Software Design Patterns

Design patterns represent the best practices used by experienced object-oriented software developers. Design patterns are solutions to general problems that software developers faced during software development. These solutions were obtained by trial and error by numerous software developers over quite a substantial period of time.

What is Gang of Four (GOF)?
In 1994, four authors Erich Gamma, Richard Helm, Ralph Johnson and John Vlissides published a book titled Design Patterns – Elements of Reusable Object-Oriented Software which initiated the concept of Design Pattern in Software development.

These authors are collectively known as Gang of Four (GOF). According to these authors design patterns are primarily based on the following principles of object orientated design.

  • Program to an interface not an implementation
  • Favor object composition over inheritance

Usage of Design Pattern
Design Patterns have two main usages in software development.

  1. Common platform for developers:
    Design patterns provide a standard terminology and are specific to particular scenario. For example, a singleton design pattern signifies use of single object so all developers familiar with single design pattern will make use of single object and they can tell each other that program is following a singleton pattern.
  2. Best Practices:
    Design patterns have been evolved over a long period of time and they provide best solutions to certain problems faced during software development. Learning these patterns helps unexperienced developers to learn software design in an easy and faster way.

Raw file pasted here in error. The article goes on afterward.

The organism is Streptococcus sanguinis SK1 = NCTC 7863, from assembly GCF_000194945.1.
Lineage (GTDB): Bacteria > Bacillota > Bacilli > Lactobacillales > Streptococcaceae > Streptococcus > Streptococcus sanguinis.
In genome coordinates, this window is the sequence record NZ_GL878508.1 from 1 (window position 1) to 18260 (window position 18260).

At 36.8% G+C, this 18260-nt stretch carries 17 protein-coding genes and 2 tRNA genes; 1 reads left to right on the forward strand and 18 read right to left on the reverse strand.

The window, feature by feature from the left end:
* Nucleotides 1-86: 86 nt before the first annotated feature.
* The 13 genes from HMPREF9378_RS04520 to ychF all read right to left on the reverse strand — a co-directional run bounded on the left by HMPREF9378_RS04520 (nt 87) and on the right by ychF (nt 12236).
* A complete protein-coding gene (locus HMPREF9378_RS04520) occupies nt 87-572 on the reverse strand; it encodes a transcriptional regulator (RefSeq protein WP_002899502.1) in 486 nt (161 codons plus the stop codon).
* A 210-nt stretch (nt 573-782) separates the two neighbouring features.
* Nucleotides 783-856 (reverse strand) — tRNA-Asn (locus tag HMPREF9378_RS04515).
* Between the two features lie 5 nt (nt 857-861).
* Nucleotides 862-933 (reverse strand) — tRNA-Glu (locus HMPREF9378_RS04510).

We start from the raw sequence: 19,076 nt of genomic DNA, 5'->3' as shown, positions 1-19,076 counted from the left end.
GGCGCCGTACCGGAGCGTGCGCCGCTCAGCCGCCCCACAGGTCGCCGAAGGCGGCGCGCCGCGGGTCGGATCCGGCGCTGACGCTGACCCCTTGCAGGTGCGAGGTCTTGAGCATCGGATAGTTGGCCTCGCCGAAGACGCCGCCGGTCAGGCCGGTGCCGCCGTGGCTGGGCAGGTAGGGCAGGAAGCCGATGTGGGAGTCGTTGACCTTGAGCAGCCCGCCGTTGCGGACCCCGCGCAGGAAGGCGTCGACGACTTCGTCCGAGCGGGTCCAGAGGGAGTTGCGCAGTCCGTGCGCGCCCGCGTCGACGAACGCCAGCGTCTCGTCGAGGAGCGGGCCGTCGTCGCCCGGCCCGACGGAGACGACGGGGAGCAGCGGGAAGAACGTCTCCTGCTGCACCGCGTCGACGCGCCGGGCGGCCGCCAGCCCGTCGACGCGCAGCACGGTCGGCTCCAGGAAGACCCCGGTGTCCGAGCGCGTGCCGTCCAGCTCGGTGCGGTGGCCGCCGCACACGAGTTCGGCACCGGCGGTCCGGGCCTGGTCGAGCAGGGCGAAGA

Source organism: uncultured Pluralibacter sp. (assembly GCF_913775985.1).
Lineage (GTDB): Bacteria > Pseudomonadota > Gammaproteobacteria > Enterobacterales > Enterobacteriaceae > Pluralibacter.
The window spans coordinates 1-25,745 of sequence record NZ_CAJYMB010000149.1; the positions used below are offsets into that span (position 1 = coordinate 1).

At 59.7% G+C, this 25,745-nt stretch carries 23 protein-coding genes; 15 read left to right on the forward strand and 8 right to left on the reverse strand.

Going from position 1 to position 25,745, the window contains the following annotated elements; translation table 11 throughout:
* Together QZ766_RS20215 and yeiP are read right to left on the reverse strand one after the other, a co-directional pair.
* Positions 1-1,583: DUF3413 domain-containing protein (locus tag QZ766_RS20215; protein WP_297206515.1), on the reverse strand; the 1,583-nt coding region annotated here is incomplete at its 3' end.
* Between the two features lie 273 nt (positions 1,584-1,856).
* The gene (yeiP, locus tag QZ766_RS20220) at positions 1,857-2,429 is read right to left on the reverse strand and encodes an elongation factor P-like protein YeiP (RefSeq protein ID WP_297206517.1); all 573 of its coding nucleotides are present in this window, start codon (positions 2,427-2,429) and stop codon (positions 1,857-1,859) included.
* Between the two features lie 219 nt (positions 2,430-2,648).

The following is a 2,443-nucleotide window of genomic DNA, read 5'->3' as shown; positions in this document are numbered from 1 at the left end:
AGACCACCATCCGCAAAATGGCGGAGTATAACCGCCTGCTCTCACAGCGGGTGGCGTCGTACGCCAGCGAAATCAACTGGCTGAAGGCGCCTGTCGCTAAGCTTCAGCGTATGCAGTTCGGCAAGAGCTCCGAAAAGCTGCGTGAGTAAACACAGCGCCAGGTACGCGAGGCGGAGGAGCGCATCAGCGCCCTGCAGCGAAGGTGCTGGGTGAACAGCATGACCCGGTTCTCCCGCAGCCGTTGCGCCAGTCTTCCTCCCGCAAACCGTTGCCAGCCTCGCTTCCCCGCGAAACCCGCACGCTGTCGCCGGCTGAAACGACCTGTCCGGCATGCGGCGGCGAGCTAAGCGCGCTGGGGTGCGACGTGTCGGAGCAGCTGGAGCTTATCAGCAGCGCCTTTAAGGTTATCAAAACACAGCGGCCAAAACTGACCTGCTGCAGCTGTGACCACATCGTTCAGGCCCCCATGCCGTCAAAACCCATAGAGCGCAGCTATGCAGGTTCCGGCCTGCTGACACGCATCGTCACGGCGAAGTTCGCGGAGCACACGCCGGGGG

Types of Design Patterns
As per the design pattern reference book Design Patterns – Elements of Reusable Object-Oriented Software , there are 23 design patterns which can be classified in three categories: Creational, Structural and Behavioral patterns. We’ll also discuss another category of design pattern: J2EE design patterns.

1. Creational Patterns:
These design patterns provide a way to create objects while hiding the creation logic, rather than instantiating objects directly using new operator. This gives program more flexibility in deciding which objects need to be created for a given use case.

  • Factory Pattern
  • Abstract Factory Pattern
  • Singleton Pattern
  • Builder Pattern
  • Prototype Pattern
  • Adapter Pattern

2. Structural Patterns:
These design patterns concern class and object composition. Concept of inheritance is used to compose interfaces and define ways to compose objects to obtain new functionalities.

  • Adapter Pattern
  • Bridge Pattern
  • Filter Pattern
  • Composite Pattern
  • Decorator Pattern
  • Facade Pattern
  • Flyweight Pattern
  • Proxy Pattern

3. Behavioral Patterns:
These design patterns are specifically concerned with communication between objects.

  • Chain of Responsibility Pattern
  • Command Pattern
  • Interpreter Pattern
  • Iterator Pattern
  • Mediator Pattern
  • Memento Pattern
  • Observer Pattern
  • State Pattern
  • Null Object Pattern
  • Strategy Pattern
  • Template Pattern
  • Visitor Pattern

4. J2EE Patterns:
These design patterns are specifically concerned with the presentation tier. These patterns are identified by Sun Java Center.

  • Design Patterns – MVC Pattern
  • Business Delegate Pattern
  • Composite Entity Pattern
  • Data Access Object Pattern
  • Front Controller Pattern
  • Intercepting Filter Pattern
  • Service Locator Pattern
  • Transfer Object Pattern

Source: Design Patterns

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